JOHN MAGNAN - MFA in Sculpture, 1999
On his work:
I am a full-time sculptor working from my home and studio in New Bedford. One-third
of my time is devoted to managing body
image | body essence
, a nationally touring solo sculpture exhibit of sixteen
pieces I created to raise awareness of ovarian cancer. The rest of my professional
time is spent in studio, where some work is created on commission and the rest
is created for sale. My current project is a large mobile to be installed permanently
in the new lobby of St. Luke's Hospital in New Bedford. The mobile will represent
the sails of six ships and boats common to the region, with each sail made of
thin carved wood. Only the sails will be represented, with no ship masts or
hulls. The name of the sculpture is 'Hope,' and was inspired by my own memories
of the expectation upon entering a hospital that things will be improved while
On his recent accomplishments:
I receive several significant commissions each year. The most recent is a fireplace mantel the customer wanted designed as a sculpture to hold other work I had made, but nothing else. They didn't want another surface in the house that encouraged the collection of clutter. I made a mantel that looks like twisted vines.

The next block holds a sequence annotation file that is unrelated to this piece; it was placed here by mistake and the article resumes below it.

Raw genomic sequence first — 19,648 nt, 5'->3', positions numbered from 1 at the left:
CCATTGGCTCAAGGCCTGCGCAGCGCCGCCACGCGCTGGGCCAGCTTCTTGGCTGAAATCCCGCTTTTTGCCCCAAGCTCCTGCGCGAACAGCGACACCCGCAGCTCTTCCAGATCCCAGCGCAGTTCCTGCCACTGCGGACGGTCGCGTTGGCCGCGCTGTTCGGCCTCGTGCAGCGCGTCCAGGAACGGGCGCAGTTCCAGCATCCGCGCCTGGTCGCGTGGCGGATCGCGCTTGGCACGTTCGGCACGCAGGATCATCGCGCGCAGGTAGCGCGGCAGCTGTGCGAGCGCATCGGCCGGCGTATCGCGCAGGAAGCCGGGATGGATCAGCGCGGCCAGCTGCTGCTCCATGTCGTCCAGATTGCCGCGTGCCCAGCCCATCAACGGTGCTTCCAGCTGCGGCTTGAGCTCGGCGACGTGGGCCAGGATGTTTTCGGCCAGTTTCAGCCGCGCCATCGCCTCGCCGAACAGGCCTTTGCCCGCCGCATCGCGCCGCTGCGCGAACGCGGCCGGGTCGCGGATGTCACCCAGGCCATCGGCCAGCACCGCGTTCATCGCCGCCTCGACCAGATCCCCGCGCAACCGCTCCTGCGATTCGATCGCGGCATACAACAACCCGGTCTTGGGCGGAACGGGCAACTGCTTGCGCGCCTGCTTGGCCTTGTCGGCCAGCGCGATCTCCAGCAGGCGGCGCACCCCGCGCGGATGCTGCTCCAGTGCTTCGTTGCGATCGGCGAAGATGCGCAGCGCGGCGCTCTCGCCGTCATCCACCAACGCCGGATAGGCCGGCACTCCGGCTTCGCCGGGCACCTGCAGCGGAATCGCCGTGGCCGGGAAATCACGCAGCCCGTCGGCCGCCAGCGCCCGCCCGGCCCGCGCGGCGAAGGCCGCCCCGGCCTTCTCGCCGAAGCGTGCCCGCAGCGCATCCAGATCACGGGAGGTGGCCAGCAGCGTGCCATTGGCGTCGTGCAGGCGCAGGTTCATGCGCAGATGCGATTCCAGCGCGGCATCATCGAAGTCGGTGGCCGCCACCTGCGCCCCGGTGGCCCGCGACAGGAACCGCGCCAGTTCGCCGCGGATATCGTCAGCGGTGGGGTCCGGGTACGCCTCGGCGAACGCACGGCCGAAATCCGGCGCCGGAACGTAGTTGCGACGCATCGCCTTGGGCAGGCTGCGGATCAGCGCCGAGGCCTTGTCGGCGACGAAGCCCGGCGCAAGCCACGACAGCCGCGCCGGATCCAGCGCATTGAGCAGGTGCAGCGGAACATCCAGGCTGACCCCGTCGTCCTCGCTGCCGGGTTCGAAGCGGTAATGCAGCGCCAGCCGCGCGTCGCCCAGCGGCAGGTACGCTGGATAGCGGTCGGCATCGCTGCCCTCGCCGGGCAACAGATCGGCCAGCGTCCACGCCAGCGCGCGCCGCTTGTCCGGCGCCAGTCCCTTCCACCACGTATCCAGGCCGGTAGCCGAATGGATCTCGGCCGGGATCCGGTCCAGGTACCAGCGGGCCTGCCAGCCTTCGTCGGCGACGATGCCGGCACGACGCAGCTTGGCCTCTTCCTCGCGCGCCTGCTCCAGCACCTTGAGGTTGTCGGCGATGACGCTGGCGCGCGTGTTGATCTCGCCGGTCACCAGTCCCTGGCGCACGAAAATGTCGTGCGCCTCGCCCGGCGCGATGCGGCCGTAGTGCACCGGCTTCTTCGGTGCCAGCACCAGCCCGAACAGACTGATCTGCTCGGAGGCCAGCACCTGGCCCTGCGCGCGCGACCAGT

On his proudest achievement as an artist:
My proudest achievements are my traveling exhibit, body image | body essence, which now tours in memory of my late wife Mary, and my featured appearance on CBS News Sunday Morning in October 2003.
The college's MFA program helped me find my artistic voice. The freedom to explore, combined with thoughtful discussion and formal writing, enabled me to try a wide variety of creative options. I eventually recognized myself in my work and set about after graduation to follow that voice with confidence.
On CVPA faculty:
My graduate experience at UMD was truly "education in a village." I'd be hard-pressed to single out one faculty member as my most important inspiration as the interaction with several combined to have a profound effect on me. My advisor, Professor Rick Creighton
, was the faculty member I saw the most, of course. His Socratic method of asking a myriad of questions forced me to come to terms with who I am as an artist. The formal comments of other professors in critique sessions often guided me to find better ways to execute my work. Behind the scenes throughout, numerous art history classes helped me identify myself in the continuum of art making. Professors Lasse Antonsen
and Memory Holloway
had particular impact on me in that regard.
On lessons learned in the "real world":
I learned to take my time; that the piece is going to take as long as it takes. It took me some time to learn this, especially after leaving the schedule-driven routine and semester format of school.
Advice for today's students:
Make a lot of art, and write about it as much as you can. You'll be surprised how often someone will ask you to talk about your work, either in writing or verbally.